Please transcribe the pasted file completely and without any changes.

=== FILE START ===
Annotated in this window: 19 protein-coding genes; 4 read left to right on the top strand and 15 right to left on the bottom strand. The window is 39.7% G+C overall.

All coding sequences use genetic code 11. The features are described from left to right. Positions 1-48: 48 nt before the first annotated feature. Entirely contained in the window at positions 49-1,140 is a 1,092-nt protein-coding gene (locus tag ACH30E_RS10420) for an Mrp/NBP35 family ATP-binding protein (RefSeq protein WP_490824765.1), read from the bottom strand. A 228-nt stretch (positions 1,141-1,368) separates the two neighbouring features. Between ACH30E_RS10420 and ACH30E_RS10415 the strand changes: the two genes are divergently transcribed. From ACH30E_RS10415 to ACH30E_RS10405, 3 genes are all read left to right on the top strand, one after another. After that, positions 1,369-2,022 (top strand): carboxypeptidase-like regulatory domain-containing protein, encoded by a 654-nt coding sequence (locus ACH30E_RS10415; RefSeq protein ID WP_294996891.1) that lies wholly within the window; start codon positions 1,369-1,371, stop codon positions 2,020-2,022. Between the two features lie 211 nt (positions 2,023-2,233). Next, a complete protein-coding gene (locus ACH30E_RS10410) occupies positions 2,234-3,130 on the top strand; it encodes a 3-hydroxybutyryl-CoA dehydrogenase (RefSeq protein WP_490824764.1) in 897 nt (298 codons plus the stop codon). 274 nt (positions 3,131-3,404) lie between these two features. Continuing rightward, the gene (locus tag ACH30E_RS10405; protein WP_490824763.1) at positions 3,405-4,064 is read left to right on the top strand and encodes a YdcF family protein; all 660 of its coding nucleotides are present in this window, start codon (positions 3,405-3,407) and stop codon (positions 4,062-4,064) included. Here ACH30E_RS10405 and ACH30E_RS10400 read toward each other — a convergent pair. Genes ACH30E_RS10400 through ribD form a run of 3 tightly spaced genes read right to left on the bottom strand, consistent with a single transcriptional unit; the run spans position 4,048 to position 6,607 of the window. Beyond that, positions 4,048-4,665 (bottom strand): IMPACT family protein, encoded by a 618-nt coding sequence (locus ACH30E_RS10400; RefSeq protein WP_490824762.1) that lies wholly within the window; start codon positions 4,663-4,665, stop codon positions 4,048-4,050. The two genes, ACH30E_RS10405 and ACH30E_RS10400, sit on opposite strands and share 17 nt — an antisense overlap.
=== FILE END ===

Annotated in this window: 19 protein-coding genes; 4 read left to right on the top strand and 15 right to left on the bottom strand. The window is 39.7% G+C overall.

All coding sequences use genetic code 11. The features are described from left to right. Positions 1-48: 48 nt before the first annotated feature. Entirely contained in the window at positions 49-1,140 is a 1,092-nt protein-coding gene (locus tag ACH30E_RS10420) for an Mrp/NBP35 family ATP-binding protein (RefSeq protein WP_490824765.1), read from the bottom strand. A 228-nt stretch (positions 1,141-1,368) separates the two neighbouring features. Between ACH30E_RS10420 and ACH30E_RS10415 the strand changes: the two genes are divergently transcribed. From ACH30E_RS10415 to ACH30E_RS10405, 3 genes are all read left to right on the top strand, one after another. After that, positions 1,369-2,022 (top strand): carboxypeptidase-like regulatory domain-containing protein, encoded by a 654-nt coding sequence (locus ACH30E_RS10415; RefSeq protein ID WP_294996891.1) that lies wholly within the window; start codon positions 1,369-1,371, stop codon positions 2,020-2,022. Between the two features lie 211 nt (positions 2,023-2,233). Next, a complete protein-coding gene (locus ACH30E_RS10410) occupies positions 2,234-3,130 on the top strand; it encodes a 3-hydroxybutyryl-CoA dehydrogenase (RefSeq protein WP_490824764.1) in 897 nt (298 codons plus the stop codon). 274 nt (positions 3,131-3,404) lie between these two features. Continuing rightward, the gene (locus tag ACH30E_RS10405; protein WP_490824763.1) at positions 3,405-4,064 is read left to right on the top strand and encodes a YdcF family protein; all 660 of its coding nucleotides are present in this window, start codon (positions 3,405-3,407) and stop codon (positions 4,062-4,064) included. Here ACH30E_RS10405 and ACH30E_RS10400 read toward each other — a convergent pair. Genes ACH30E_RS10400 through ribD form a run of 3 tightly spaced genes read right to left on the bottom strand, consistent with a single transcriptional unit; the run spans position 4,048 to position 6,607 of the window. Beyond that, positions 4,048-4,665 (bottom strand): IMPACT family protein, encoded by a 618-nt coding sequence (locus ACH30E_RS10400; RefSeq protein WP_490824762.1) that lies wholly within the window; start codon positions 4,663-4,665, stop codon positions 4,048-4,050. The two genes, ACH30E_RS10405 and ACH30E_RS10400, sit on opposite strands and share 17 nt — an antisense overlap.